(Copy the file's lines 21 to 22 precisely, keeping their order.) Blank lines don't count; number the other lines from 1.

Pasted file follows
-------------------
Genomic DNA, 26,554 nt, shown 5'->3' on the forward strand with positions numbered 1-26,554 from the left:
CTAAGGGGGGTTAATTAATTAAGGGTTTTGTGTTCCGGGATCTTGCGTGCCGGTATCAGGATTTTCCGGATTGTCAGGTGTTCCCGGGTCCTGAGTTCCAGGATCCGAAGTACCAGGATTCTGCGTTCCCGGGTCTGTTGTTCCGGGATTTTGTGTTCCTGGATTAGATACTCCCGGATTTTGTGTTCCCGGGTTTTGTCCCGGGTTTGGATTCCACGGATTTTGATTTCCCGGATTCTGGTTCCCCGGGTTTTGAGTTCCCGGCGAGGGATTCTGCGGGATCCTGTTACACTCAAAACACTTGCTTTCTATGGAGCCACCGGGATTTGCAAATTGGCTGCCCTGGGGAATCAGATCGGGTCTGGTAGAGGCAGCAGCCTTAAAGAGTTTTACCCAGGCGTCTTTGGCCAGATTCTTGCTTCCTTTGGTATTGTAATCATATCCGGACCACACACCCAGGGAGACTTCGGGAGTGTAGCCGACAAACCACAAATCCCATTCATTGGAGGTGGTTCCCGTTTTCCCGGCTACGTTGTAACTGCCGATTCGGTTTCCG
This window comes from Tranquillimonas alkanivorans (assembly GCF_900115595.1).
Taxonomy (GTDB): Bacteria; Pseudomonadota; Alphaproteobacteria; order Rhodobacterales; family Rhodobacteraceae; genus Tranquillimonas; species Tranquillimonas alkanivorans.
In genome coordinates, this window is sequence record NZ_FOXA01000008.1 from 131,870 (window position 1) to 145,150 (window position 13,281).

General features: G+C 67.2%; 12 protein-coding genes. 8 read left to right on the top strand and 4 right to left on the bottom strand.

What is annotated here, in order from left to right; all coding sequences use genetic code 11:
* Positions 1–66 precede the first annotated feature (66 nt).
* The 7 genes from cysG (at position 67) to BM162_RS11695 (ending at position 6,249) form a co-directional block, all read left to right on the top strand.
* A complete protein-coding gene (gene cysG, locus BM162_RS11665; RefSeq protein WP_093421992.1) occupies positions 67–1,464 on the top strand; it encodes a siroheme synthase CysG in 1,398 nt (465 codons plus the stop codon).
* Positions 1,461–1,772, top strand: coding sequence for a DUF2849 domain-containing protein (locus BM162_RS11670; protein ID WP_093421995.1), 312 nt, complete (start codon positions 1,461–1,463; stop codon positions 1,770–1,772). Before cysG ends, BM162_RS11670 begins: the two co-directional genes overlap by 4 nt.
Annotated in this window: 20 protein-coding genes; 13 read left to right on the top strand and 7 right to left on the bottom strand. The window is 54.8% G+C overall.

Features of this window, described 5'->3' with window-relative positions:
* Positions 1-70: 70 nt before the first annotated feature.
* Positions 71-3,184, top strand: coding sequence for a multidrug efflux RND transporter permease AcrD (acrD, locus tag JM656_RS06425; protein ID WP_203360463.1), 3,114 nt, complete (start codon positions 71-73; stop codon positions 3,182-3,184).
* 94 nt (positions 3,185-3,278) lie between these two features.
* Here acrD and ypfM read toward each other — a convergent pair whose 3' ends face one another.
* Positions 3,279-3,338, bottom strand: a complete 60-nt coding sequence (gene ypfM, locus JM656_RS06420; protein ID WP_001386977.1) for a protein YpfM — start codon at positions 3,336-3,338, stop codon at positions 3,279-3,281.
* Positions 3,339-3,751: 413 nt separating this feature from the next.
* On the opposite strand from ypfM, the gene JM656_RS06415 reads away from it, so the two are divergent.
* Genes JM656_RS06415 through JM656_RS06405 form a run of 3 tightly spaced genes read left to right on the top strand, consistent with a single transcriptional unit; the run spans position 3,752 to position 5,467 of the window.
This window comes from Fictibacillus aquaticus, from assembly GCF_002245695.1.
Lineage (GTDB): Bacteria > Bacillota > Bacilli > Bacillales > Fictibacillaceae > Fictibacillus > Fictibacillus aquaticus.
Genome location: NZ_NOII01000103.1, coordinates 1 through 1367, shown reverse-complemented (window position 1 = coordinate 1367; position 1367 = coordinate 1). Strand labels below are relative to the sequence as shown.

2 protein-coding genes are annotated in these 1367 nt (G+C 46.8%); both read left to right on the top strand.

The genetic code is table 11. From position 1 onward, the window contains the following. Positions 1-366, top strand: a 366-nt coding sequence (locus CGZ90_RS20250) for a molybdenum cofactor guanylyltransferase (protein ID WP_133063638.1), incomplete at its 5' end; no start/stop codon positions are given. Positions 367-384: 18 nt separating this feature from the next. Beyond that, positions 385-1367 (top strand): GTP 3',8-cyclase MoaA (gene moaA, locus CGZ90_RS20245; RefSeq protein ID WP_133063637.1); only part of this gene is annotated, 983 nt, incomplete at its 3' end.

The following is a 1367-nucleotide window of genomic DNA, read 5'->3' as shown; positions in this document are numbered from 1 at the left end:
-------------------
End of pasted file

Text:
* Genes JM656_RS06415 through JM656_RS06405 form a run of 3 tightly spaced genes read left to right on the top strand, consistent with a single transcriptional unit; the run spans position 3,752 to position 5,467 of the window.
This window comes from Fictibacillus aquaticus, from assembly GCF_002245695.1.